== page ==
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  13. RENOV8R

    RENOV8R Well-Known Member

    Try Tripod mode in your advanced flight modes, it's made just for smooth video
     
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  14. pdmike

    pdmike Extremely Popular Member

    Thank you. Once I solve the choppy video issue, I will most certainly check this one out.
     
  15. pdmike

    pdmike Extremely Popular Member

    Thanks! Some great info. I am flying a Phantom 4. It would seem to me that, with a quad of that quality, I shouldn't be having this problem. I am going to try to upload a sample of one of my choppy videos as soon as I have time to figure out how to do it. Probably this weekend.

    I can tell you this - the jerky videos are not caused by quad movement. My quad is solid as a rock when it's up there. In the first place, I try to always fly when there is little or no wind. Secondly, even when there is some wind, it does not affect the solidity of the quad's movement. When I get one of the videos up, you will see what I'm talking about. The jerking only takes place when I am panning around in a circle. If I take the quad up and let it hover with the camera in one position only, the video is clear and steady; no jerking at all. The only time it jerks is when I am yawing the quad. The jerking is always horizontal (not vertical) as the camera view moves in a horizontal direction.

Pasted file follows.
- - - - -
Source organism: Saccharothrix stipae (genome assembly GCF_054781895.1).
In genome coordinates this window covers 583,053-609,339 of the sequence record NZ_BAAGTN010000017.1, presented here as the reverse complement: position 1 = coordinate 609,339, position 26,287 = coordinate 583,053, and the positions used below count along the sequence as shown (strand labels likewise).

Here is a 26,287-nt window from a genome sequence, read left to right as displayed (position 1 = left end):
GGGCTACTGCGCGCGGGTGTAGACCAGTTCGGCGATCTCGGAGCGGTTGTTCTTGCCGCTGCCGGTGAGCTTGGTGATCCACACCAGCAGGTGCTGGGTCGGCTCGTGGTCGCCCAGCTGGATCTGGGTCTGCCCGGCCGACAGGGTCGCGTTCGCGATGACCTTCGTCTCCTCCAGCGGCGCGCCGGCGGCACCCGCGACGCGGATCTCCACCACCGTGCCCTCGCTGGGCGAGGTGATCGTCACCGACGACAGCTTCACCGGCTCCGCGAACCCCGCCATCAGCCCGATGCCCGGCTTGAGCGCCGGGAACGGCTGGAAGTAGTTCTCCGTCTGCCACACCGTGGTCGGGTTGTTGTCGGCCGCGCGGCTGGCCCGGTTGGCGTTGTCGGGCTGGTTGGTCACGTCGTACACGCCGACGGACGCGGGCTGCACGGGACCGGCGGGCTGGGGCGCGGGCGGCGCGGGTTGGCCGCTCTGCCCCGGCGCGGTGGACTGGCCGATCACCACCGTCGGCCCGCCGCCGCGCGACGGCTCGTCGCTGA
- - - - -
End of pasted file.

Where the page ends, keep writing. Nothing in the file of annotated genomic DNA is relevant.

Last edited: Jan 24, 2018
  16. mozquito1

    mozquito1 Well-Known Member

    I got hundreds of hours of footage but my potato PC can't do much. I did put a few on YouTube when I first started the hobby, using my phone but it takes too long. I will get a new pc soon & put some up. I still can't figure how to link on this phone but if anybody wants a laugh my YT is woodsy5791